Also, take time each day to rest and recharge to relieve any stress from work.

“It’s free to sit back for 15 minutes and just rest,” Gionfriddo said. “It’s free to spend 20 minutes and take a walk.”

Find even a short amount of time for something you want to do, whether it’s family or a hobby, as a break from people telling you what to do, he said. If work becomes life and life becomes work, you can lose sight of who you are and who you want to be.

It’s important to be able to say why you’re working so hard, whether it’s to save for a trip, or support your family or retire early, he said.

“If you lose purpose in what you’re doing, then you’re in a real downward spiral that can lead to some real serious mental health problems,” Gionfriddo said.

You may not notice the signs of a problem, he said. You don’t necessarily have to feel suicidal to be clinically depressed.

If you feel excessively tired, or your eating habits suffer, those could be signs your mental health is suffering, Gionfriddo said.

“A lot of these things happen on a continuum,” he said. “It’s not that one day I have depression and the day before I didn’t.”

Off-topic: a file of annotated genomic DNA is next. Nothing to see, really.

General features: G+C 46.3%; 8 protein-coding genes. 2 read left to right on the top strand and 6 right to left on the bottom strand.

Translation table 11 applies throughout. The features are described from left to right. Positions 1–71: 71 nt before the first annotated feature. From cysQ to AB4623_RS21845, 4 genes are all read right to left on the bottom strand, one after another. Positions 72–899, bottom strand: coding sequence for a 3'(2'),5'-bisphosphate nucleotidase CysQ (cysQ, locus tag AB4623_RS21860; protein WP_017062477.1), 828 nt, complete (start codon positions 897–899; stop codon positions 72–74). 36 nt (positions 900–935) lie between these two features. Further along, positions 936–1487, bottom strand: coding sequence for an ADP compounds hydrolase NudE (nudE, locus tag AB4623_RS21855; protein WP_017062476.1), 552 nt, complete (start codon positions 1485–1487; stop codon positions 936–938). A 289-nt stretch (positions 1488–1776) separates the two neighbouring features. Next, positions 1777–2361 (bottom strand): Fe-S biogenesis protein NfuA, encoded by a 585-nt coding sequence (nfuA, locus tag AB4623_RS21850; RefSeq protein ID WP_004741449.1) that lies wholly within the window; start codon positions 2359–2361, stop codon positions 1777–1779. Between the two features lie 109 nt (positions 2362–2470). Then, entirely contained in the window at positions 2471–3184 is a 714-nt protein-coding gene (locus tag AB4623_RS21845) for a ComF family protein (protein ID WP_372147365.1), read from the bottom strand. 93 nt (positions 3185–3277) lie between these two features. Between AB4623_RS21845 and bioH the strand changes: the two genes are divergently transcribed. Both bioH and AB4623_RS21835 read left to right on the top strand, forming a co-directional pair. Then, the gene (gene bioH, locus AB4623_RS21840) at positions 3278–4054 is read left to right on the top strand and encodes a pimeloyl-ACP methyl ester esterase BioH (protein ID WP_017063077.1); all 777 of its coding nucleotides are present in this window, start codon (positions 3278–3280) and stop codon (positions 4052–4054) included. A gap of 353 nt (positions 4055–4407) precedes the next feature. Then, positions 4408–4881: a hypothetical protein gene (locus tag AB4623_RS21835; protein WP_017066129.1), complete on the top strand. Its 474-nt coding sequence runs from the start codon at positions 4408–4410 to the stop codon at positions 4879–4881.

The Mental Health America website has free and anonymous screening toolsthat can tell you whether it’s likely you have a mental health condition like depression or anxiety. The tools also offer more information on mental health conditions, referrals to services, self-help tools and engagement with other people who may have the same condition.

If you do have a diagnosable condition, the law offers protections against being fired or disciplined for that condition, Gionfriddo said.

“There’s no shame in having a mental health condition or concern, even a diagnosed one,” he said. “In fact, the sooner you seek help for it if you think you need help, the quicker your recovery and the more likely your recovery is going to be.”

Before moonlighting, you may want to talk to your boss to see if your current schedule can bend enough to take on a second job, Webster said, or try to find a second job flexible enough that it won’t strain your existing schedule too much. You may also want to look for a second job that complements your existing job.